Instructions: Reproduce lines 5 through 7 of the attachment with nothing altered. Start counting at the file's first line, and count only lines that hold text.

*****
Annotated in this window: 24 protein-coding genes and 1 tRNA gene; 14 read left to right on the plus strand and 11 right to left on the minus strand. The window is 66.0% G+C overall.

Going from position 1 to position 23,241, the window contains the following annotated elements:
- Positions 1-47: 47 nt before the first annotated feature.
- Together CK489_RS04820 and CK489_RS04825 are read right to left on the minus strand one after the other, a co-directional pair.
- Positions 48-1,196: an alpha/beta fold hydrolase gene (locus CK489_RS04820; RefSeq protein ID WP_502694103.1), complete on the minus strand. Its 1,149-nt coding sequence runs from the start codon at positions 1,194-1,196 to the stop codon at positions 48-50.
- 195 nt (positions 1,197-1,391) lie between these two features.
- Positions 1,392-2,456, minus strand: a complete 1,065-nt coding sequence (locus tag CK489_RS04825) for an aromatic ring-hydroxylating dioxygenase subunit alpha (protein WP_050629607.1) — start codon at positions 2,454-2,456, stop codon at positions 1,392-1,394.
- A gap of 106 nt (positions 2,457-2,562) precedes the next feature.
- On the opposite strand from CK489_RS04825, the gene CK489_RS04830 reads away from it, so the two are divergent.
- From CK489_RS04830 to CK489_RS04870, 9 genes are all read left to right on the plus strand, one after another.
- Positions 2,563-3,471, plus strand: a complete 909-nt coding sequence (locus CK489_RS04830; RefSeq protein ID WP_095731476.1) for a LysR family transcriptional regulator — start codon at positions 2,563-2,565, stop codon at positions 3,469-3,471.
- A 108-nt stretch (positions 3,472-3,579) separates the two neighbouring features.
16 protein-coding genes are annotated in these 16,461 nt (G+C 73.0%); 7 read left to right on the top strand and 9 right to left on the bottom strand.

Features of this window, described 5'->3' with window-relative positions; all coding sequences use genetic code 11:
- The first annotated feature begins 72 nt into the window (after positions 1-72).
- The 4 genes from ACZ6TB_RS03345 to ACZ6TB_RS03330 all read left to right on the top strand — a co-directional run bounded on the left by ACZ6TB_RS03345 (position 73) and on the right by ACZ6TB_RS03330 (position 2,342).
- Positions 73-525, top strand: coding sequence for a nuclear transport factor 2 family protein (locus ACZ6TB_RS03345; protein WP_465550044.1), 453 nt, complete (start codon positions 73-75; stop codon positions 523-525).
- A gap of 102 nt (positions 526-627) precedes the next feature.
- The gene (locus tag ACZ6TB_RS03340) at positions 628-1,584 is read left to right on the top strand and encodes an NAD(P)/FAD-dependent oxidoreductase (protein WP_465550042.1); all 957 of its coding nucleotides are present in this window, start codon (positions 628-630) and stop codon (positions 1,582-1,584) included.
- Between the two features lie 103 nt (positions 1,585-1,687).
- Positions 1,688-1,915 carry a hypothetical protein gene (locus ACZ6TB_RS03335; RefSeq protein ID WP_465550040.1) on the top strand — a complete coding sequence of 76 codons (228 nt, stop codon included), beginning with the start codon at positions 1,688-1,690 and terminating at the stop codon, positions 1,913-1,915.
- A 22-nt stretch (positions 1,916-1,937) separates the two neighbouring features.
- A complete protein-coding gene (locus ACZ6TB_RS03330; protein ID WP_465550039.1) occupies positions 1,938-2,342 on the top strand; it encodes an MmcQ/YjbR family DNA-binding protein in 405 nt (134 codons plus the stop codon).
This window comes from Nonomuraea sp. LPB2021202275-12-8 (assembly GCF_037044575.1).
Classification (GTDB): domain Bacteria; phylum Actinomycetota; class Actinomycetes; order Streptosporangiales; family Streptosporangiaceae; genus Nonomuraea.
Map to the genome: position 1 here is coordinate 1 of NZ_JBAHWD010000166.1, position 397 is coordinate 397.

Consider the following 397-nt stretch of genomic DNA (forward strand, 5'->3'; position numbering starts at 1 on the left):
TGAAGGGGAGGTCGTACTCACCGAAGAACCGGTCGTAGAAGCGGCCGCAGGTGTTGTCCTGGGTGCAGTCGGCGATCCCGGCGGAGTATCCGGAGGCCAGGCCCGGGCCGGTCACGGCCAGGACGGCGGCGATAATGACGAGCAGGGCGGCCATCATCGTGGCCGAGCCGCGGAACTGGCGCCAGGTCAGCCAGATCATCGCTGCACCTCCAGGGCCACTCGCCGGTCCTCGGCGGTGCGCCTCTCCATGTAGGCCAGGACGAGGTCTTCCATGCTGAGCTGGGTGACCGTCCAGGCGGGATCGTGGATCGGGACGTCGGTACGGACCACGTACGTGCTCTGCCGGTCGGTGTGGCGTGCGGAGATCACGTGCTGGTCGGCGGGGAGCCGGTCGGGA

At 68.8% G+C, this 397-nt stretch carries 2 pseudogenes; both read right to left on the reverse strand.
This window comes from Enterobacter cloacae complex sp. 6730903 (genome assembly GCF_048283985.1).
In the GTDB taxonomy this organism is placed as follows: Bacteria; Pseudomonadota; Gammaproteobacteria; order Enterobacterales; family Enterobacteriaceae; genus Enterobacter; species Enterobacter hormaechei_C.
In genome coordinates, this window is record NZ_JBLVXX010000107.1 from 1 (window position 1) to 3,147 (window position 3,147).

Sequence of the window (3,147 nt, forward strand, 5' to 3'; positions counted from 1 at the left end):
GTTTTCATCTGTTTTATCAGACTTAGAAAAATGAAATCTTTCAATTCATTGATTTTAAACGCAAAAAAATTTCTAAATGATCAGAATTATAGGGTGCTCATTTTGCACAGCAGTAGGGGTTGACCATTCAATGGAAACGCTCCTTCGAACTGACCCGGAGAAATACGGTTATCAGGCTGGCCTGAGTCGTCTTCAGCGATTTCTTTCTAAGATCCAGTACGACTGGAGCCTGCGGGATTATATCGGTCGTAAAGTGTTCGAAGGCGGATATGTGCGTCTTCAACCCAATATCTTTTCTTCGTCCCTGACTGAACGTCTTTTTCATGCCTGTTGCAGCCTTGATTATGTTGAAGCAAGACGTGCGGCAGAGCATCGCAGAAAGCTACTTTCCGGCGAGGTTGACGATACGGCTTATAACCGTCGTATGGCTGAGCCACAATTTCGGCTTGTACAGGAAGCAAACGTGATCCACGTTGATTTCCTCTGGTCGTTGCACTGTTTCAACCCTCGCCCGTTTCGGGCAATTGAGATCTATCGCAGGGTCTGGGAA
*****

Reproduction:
- Positions 48-1,196: an alpha/beta fold hydrolase gene (locus CK489_RS04820; RefSeq protein ID WP_502694103.1), complete on the minus strand. Its 1,149-nt coding sequence runs from the start codon at positions 1,194-1,196 to the stop codon at positions 48-50.
- 195 nt (positions 1,197-1,391) lie between these two features.
- Positions 1,392-2,456, minus strand: a complete 1,065-nt coding sequence (locus tag CK489_RS04825) for an aromatic ring-hydroxylating dioxygenase subunit alpha (protein WP_050629607.1) — start codon at positions 2,454-2,456, stop codon at positions 1,392-1,394.